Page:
The 411 on Feline Immunodeficiency Virus (FIV):
If you’ve ever owned (or been owned by!) a cat, chances are you’ve heard the acronym “FIV.” You know this is something your veterinary team talks with you about during your cat’s wellness visits and preventive care planning, and it probably helps your understanding to liken the Feline Immunodeficiency Virus (FIV) to the AIDS virus in humans because of their similarities. Now, let’s look even deeper into FIV, your cat’s risk, and treatment for infection:
Which cats are likely to be infected with FIV?
FIV is transmitted primarily through bite wounds that occur in cat fights. However, other interactions between cats, like sharing food and water bowls or grooming tools, have not been shown to be significant in transmission.
What are the clinical signs of FIV infection?
A cat can actually be infected with FIV for a prolonged period before becoming noticeably ill. This period is known as “viral dormancy.” In fact, this dormancy, or incubation, can be as long as six years! This means that FIV is generally not diagnosed in very young cats.
When signs of illness start to surface, you’ll likely see signs that the kitty just doesn’t feel well: refusal to eat, weight loss, and lack of self-grooming. Most commonly cats will experience a severe infection affecting the gums, just around the teeth. Also, any wounds that occur could be quite slow to heal. The same is true for respiratory infections; they may linger much longer than would be normally expected. A cat with FIV might also struggle with persistent diarrhea. Ultimately, widespread organ failure can occur.
How do we diagnose FIV?
There is a simple blood test to check for exposure to Feline Immunodeficiency Virus. A positive test means the cat has been infected with the virus and will likely remain infected for the remainder of his or her life. A negative test may mean that the cat has not been exposed; however, false negatives do occur.
Why would an FIV test have a false negative result?
It may take up to three months after the initial infection for an FIV test to show a positive result. This means that, for up to three months, the test may be negative even though the virus is present in the cat.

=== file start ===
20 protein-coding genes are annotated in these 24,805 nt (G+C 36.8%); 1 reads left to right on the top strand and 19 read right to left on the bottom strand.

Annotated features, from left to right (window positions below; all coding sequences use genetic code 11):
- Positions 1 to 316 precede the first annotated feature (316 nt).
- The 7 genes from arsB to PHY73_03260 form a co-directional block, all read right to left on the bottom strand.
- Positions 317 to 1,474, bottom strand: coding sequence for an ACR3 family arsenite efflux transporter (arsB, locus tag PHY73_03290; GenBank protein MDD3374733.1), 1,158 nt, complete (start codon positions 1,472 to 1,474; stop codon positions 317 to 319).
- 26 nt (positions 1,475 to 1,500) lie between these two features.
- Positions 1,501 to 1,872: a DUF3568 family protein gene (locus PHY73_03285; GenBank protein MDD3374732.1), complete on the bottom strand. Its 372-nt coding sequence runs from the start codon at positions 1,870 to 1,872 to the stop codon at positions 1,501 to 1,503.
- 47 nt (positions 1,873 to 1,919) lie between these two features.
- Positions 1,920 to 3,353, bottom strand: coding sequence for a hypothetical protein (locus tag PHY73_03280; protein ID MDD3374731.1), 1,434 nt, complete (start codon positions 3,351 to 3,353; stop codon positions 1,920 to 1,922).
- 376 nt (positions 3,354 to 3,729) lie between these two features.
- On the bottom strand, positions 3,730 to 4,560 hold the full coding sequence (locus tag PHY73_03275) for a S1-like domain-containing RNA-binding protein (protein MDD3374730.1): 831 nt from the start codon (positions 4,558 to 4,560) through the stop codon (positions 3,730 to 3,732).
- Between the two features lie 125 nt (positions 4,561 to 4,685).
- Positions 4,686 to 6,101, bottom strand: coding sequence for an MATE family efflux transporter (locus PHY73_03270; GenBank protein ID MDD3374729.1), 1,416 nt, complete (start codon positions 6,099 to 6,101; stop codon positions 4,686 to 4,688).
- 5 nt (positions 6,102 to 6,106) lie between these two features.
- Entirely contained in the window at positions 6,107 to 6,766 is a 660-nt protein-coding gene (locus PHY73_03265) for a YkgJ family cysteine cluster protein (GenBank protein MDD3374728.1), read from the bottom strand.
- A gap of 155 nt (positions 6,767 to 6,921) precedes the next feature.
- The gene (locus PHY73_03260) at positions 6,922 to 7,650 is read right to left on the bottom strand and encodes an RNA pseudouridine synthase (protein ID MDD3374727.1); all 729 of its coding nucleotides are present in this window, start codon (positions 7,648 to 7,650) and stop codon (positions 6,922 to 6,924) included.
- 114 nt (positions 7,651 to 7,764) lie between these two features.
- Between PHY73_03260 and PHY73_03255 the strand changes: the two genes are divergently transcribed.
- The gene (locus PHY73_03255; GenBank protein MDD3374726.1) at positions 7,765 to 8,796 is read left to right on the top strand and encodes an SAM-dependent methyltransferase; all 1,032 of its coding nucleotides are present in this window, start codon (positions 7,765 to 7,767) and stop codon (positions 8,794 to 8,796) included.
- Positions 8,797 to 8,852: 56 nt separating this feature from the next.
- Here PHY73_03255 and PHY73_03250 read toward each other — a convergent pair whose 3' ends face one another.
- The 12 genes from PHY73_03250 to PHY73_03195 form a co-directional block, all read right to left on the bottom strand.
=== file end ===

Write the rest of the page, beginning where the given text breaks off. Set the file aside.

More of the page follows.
Rarely, the test may also turn negative when a cat becomes terminally ill with FIV. This occurs because antibodies (immune proteins) produced against the virus become attached and bound to the large amount of virus present. Since the test detects antibodies that are free in circulation, the test may be falsely negative.
FIV Testing in Kittens
The vast majority of kittens under four months of age that test positive for FIV have not been exposed to the virus. Instead, the test is detecting the antibodies that actually were passed from the mother to the kitten. These antibodies may persist until the kitten is about six months old; therefore, the kitten should be retested at that time. If the test remains positive, the possibility of true infection is much greater. If the kitten tests negative, there is no cause for worry.
If an FIV-infected cat bites a kitten, he or she can develop a true infection. However, the FIV test will usually not turn positive for several months. If a mother cat is infected with FIV at the time she is pregnant or nursing, she can pass large quantities of the virus to her kittens. This means of transmission may result in a positive test result in just a few weeks.
How is FIV treated?
It is important to note that there is no cure for FIV. However, the disease state can sometimes be treated with antibiotics or other drugs to stimulate the immune system, restoring the cat to relatively good health. The virus may become active at a later date, so FIV is a chronically-managed condition.
If you have a cat that tests FIV-positive but is not ill, as long as the cat does not fight with other household cats or those of your neighbors, transmission is not likely to occur. But if the cat is prone to fight or if another cat often instigates fights with him or her, transmission is likely. In fairness to your neighbors, it is generally recommended to restrict an FIV-positive cat to the house. Owners of infected cats must be responsible so the likelihood of transmission to someone else’s cat is minimized.
Can this virus be transmitted to me or my family?
The feline immunodeficiency virus is cat-specific. It does not infect humans.
How can I prevent my other cats from getting infected with FIV?
Spaying or neutering your cats and keeping an infected cat indoors are the best preventive measures for this virus. Depending on the cats in your household, it may be recommended to keep an FIV-positive cat separated from your other kitties. Talk with your veterinarian for specific recommendations.
Currently, no vaccine is available to prevent infection.
If you have any questions about FIV or any conditions that may affect your cat, please don’t hesitate to reach out to us! Chronic conditions can be managed, and we want to be your allies in keeping your beloved cat as healthy and happy as possible!